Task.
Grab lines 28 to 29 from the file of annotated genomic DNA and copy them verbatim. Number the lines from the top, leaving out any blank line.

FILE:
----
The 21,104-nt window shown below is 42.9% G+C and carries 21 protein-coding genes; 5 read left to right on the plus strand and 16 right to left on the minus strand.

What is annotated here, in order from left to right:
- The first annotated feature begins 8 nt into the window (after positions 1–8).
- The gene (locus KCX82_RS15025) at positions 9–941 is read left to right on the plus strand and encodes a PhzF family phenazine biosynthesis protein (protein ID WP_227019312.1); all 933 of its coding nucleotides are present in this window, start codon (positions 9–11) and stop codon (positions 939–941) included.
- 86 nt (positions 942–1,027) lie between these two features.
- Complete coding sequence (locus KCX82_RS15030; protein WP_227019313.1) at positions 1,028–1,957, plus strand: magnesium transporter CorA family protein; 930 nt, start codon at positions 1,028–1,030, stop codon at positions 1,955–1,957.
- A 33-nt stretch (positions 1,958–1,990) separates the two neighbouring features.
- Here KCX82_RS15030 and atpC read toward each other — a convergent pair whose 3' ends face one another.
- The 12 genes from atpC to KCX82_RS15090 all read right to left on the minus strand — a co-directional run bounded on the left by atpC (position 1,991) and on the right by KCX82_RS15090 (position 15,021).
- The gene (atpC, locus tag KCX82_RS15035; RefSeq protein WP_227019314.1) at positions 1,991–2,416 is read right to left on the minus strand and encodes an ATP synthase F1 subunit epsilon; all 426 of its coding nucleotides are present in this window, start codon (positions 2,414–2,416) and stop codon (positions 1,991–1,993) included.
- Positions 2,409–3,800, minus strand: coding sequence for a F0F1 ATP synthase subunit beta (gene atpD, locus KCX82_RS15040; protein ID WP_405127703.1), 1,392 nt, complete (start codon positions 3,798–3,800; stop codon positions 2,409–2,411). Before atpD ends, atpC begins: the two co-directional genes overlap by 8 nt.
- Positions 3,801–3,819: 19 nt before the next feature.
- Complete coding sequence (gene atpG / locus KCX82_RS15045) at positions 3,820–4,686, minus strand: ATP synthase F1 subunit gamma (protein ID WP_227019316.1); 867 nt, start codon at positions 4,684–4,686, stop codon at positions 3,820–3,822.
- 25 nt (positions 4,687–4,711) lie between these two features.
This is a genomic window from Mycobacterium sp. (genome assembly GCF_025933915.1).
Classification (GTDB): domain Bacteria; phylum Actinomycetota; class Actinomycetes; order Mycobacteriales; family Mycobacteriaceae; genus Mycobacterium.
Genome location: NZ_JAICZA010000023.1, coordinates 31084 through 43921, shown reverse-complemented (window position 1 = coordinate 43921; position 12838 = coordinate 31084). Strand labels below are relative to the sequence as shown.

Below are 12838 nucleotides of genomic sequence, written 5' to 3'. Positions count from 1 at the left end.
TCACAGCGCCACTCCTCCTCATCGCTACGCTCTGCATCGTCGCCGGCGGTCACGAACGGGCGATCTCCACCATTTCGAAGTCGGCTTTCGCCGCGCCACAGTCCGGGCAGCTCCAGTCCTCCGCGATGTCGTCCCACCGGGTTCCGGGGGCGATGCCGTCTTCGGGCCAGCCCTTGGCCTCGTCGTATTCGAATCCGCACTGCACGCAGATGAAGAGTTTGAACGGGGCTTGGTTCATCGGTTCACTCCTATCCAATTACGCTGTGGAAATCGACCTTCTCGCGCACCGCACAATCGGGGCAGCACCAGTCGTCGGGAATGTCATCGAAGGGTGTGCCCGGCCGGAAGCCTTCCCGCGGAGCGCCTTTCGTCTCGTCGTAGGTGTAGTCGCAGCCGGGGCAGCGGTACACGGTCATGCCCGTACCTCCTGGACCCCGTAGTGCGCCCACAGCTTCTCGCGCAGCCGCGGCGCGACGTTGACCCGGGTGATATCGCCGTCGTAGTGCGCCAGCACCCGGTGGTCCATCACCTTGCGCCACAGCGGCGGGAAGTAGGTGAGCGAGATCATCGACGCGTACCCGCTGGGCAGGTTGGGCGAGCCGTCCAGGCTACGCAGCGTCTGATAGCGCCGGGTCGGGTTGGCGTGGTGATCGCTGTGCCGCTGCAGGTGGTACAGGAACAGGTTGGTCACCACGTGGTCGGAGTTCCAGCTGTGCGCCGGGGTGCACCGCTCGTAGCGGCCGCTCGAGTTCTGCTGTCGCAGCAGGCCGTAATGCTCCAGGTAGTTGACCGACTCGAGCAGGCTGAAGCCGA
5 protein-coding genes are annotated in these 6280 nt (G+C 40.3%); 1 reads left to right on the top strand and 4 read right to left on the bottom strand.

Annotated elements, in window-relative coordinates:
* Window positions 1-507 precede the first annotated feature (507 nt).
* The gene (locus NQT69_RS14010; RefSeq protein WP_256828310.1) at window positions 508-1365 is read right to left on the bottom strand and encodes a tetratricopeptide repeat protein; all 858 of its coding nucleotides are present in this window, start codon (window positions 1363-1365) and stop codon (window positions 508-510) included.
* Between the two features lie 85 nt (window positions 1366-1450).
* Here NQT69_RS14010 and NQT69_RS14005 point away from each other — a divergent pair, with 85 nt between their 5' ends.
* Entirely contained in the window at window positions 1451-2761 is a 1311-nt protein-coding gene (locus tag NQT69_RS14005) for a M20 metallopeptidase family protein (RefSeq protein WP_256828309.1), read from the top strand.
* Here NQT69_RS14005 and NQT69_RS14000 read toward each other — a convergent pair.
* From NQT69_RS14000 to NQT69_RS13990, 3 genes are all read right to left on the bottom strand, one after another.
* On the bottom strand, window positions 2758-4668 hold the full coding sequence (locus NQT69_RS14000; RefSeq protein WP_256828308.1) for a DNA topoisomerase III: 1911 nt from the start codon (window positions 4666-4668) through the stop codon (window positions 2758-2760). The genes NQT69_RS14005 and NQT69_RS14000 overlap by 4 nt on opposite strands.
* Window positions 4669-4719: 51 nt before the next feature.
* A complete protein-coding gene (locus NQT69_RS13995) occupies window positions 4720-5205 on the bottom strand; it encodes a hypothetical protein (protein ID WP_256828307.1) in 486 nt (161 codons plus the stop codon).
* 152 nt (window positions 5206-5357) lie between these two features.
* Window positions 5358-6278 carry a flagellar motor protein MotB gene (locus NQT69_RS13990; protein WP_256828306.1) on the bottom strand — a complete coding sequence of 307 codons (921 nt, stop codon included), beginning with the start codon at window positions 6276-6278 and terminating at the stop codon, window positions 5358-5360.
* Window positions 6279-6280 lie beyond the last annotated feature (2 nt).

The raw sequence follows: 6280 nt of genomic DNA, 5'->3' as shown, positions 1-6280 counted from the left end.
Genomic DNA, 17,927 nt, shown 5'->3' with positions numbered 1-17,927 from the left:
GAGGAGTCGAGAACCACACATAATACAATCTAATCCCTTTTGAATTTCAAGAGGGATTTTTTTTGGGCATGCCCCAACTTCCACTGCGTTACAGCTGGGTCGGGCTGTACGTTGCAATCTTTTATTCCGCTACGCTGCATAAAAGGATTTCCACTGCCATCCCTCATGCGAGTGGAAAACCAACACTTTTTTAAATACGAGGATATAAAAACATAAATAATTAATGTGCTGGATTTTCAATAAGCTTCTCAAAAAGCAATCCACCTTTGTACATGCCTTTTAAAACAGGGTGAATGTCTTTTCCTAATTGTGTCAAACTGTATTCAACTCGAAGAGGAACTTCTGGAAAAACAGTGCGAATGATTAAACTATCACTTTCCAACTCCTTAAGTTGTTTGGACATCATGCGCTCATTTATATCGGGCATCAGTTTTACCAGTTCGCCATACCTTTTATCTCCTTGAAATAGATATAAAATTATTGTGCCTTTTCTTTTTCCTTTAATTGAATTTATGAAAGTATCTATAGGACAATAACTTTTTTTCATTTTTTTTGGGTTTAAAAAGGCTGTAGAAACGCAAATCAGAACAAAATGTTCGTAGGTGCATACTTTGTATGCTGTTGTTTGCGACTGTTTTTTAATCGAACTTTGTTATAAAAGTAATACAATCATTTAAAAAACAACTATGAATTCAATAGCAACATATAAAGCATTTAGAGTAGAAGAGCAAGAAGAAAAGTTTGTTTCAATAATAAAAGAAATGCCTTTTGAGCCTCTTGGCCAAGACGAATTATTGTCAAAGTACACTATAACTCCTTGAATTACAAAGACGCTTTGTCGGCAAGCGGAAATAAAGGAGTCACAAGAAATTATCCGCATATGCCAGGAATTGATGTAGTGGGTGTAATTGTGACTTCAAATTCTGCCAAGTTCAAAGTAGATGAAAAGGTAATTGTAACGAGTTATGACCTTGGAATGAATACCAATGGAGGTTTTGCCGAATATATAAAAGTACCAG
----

* From NQT69_RS14000 to NQT69_RS13990, 3 genes are all read right to left on the bottom strand, one after another.
* On the bottom strand, window positions 2758-4668 hold the full coding sequence (locus NQT69_RS14000; RefSeq protein WP_256828308.1) for a DNA topoisomerase III: 1911 nt from the start codon (window positions 4666-4668) through the stop codon (window positions 2758-2760). The genes NQT69_RS14005 and NQT69_RS14000 overlap by 4 nt on opposite strands.